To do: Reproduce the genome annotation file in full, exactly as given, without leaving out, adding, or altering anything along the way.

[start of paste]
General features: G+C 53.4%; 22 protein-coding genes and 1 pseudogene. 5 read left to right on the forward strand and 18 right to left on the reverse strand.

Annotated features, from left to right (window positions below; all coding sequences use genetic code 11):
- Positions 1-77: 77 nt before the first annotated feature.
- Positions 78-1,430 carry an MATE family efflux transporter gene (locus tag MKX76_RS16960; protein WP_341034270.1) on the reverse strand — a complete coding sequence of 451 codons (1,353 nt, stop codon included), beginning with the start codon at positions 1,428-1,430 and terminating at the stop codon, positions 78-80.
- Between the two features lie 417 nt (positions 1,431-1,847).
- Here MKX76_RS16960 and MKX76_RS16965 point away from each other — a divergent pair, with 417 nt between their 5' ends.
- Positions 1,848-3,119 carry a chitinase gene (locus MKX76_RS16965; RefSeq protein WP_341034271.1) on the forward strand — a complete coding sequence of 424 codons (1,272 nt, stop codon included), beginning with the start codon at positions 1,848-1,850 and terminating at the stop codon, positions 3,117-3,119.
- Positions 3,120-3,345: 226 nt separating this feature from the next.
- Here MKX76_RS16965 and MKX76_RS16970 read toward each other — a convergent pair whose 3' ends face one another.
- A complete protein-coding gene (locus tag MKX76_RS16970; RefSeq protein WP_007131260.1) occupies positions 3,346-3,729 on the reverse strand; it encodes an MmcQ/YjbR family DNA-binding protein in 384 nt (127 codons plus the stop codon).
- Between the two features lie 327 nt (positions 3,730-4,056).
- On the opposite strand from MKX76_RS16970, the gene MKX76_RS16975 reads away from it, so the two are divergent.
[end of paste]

General features: G+C 53.4%; 22 protein-coding genes and 1 pseudogene. 5 read left to right on the forward strand and 18 right to left on the reverse strand.

Annotated features, from left to right (window positions below; all coding sequences use genetic code 11):
- Positions 1-77: 77 nt before the first annotated feature.
- Positions 78-1,430 carry an MATE family efflux transporter gene (locus tag MKX76_RS16960; protein WP_341034270.1) on the reverse strand — a complete coding sequence of 451 codons (1,353 nt, stop codon included), beginning with the start codon at positions 1,428-1,430 and terminating at the stop codon, positions 78-80.
- Between the two features lie 417 nt (positions 1,431-1,847).
- Here MKX76_RS16960 and MKX76_RS16965 point away from each other — a divergent pair, with 417 nt between their 5' ends.
- Positions 1,848-3,119 carry a chitinase gene (locus MKX76_RS16965; RefSeq protein WP_341034271.1) on the forward strand — a complete coding sequence of 424 codons (1,272 nt, stop codon included), beginning with the start codon at positions 1,848-1,850 and terminating at the stop codon, positions 3,117-3,119.
- Positions 3,120-3,345: 226 nt separating this feature from the next.
- Here MKX76_RS16965 and MKX76_RS16970 read toward each other — a convergent pair whose 3' ends face one another.
- A complete protein-coding gene (locus tag MKX76_RS16970; RefSeq protein WP_007131260.1) occupies positions 3,346-3,729 on the reverse strand; it encodes an MmcQ/YjbR family DNA-binding protein in 384 nt (127 codons plus the stop codon).
- Between the two features lie 327 nt (positions 3,730-4,056).
- On the opposite strand from MKX76_RS16970, the gene MKX76_RS16975 reads away from it, so the two are divergent.